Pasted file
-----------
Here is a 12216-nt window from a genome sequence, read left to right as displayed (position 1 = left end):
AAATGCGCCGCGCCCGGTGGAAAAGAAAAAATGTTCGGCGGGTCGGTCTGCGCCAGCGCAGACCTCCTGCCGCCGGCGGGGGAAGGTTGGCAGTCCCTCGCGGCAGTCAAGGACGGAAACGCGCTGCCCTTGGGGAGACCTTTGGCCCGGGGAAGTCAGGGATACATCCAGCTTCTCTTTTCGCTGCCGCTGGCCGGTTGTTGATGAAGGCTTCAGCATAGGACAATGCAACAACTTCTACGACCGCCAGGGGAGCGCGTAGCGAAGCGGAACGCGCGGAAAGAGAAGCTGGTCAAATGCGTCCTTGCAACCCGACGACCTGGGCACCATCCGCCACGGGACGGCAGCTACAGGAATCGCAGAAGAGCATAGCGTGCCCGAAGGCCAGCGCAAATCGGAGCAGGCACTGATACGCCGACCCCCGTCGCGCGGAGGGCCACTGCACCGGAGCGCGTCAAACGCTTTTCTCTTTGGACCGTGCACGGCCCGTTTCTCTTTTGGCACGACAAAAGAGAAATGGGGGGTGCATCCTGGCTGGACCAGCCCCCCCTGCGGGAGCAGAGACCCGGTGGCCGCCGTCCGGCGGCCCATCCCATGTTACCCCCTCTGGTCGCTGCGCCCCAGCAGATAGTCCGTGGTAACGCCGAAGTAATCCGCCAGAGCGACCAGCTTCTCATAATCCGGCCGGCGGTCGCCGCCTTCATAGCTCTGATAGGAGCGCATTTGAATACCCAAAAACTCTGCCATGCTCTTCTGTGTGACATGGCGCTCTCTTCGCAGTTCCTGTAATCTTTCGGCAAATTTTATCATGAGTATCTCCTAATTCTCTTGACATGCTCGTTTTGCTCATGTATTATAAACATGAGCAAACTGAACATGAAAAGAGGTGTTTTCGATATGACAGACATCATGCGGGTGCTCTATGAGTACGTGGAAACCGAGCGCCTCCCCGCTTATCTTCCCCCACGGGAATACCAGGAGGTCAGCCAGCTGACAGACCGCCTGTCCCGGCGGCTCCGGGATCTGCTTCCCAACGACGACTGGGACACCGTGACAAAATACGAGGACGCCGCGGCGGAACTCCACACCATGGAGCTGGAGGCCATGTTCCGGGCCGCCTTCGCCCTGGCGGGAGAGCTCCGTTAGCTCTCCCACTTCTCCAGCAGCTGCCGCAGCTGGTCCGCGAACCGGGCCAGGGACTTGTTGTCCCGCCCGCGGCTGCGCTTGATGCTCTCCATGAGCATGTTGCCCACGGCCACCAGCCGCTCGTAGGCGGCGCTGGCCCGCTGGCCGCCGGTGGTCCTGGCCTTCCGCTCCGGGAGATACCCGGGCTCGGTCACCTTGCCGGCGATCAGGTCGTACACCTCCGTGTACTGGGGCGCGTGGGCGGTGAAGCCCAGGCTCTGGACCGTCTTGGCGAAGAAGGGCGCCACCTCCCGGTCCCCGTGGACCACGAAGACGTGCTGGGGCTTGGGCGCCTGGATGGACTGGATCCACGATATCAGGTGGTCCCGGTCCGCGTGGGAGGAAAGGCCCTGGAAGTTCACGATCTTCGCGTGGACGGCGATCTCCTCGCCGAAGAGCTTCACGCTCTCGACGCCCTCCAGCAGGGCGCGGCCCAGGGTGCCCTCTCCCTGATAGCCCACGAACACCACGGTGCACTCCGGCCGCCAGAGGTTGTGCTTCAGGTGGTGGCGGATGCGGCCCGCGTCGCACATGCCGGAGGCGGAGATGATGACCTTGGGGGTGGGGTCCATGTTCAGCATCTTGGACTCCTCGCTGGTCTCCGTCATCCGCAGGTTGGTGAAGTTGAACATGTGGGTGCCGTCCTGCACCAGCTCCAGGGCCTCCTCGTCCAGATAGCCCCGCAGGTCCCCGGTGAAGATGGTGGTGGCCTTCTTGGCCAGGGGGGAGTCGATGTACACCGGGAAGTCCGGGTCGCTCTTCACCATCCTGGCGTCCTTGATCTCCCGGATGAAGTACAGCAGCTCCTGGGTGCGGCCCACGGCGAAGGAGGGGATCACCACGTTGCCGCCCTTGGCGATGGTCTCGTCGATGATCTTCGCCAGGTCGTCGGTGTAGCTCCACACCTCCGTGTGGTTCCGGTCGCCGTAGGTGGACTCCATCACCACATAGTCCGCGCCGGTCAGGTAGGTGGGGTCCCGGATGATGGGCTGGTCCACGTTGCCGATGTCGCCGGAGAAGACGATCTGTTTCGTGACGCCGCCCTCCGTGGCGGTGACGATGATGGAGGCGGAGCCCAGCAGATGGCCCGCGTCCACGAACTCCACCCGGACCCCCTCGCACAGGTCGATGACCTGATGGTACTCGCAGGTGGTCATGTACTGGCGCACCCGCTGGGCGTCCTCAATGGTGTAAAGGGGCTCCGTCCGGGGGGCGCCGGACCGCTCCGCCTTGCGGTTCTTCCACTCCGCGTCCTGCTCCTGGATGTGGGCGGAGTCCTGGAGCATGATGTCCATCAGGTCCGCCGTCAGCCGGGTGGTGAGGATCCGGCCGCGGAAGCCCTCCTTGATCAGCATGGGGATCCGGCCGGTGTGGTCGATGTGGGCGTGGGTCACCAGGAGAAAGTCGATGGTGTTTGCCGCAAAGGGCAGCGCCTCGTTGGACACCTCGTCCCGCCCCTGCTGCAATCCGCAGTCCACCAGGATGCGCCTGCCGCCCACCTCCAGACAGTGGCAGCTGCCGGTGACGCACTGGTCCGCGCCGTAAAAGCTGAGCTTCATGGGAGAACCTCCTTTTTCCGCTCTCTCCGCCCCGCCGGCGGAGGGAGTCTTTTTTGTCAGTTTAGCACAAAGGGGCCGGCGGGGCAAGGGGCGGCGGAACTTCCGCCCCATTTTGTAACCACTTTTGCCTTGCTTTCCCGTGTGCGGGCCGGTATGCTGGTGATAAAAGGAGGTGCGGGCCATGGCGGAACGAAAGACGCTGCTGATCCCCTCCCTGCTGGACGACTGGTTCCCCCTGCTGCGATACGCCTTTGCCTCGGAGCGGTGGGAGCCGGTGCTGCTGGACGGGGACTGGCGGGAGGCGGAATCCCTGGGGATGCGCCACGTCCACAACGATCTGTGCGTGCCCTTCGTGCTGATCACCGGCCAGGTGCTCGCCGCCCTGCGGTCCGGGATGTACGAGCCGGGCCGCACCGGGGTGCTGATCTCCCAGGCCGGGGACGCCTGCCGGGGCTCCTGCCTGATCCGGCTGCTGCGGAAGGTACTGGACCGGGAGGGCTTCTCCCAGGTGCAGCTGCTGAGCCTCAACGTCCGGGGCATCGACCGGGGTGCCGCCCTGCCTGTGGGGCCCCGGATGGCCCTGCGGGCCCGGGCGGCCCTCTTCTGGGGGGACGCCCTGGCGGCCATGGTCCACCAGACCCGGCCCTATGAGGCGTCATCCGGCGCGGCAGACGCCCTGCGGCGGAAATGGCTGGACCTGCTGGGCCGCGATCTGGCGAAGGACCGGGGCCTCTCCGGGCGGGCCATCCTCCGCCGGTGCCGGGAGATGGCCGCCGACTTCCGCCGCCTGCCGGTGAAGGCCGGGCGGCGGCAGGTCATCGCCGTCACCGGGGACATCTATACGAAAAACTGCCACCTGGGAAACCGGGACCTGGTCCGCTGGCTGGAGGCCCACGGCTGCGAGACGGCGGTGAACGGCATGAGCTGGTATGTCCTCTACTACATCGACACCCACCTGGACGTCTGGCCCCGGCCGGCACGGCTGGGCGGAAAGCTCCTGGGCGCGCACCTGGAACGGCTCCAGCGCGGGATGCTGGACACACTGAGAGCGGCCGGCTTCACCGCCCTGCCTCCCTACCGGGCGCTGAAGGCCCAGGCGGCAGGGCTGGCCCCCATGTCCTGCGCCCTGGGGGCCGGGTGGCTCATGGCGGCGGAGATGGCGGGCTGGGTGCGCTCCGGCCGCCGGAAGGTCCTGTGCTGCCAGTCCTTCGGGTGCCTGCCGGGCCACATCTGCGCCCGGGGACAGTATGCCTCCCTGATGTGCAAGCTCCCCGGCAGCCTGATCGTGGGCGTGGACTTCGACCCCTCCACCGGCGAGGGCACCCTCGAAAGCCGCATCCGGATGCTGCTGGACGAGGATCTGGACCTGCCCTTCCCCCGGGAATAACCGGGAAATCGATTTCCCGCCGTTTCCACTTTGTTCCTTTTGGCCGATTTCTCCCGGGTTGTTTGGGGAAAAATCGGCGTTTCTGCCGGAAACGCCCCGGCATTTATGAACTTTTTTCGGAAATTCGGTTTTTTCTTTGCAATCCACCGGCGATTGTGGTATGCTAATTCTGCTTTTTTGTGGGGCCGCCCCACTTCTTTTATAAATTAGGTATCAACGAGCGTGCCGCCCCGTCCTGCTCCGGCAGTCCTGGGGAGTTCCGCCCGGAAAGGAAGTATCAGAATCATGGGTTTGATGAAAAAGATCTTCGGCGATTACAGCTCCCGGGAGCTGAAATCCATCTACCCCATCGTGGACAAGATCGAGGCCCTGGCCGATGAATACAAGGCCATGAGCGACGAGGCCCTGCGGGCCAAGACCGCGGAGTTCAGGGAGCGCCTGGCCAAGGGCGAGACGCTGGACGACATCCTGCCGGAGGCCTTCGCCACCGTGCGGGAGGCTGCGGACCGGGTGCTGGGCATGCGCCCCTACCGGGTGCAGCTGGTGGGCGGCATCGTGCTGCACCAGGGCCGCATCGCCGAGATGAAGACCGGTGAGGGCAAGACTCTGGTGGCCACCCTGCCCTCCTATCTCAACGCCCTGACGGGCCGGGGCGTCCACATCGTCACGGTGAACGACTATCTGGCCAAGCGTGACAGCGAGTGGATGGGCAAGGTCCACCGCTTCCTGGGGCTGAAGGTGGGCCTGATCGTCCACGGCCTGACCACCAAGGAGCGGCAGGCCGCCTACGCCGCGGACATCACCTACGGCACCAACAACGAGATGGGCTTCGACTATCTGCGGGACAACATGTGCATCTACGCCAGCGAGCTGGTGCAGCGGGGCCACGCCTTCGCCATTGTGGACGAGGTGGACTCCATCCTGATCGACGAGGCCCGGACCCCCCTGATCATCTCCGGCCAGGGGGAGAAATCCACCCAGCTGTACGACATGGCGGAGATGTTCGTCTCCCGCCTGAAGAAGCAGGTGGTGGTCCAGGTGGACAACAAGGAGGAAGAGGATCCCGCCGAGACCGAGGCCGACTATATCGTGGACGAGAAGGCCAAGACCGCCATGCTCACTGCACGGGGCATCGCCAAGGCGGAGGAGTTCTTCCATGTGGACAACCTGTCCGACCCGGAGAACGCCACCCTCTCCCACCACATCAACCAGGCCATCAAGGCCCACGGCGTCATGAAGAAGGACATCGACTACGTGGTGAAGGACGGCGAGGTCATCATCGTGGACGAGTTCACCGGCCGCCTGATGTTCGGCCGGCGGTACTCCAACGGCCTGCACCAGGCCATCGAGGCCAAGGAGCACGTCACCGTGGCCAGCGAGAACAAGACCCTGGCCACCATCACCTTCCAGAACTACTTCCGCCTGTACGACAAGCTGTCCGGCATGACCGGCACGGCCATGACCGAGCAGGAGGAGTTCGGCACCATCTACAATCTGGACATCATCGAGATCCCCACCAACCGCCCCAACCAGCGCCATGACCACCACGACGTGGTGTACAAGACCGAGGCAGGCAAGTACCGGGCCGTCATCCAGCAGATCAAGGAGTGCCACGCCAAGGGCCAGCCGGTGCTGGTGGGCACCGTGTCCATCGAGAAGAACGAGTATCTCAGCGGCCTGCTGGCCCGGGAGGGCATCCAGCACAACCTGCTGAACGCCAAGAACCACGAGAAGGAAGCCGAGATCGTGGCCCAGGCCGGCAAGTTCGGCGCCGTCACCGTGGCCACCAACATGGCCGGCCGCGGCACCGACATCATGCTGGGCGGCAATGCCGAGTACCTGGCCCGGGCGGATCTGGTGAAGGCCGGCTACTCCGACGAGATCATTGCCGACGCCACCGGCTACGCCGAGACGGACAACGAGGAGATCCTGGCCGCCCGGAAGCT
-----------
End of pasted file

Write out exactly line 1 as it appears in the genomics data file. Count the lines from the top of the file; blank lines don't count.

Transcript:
Here is a 12216-nt window from a genome sequence, read left to right as displayed (position 1 = left end):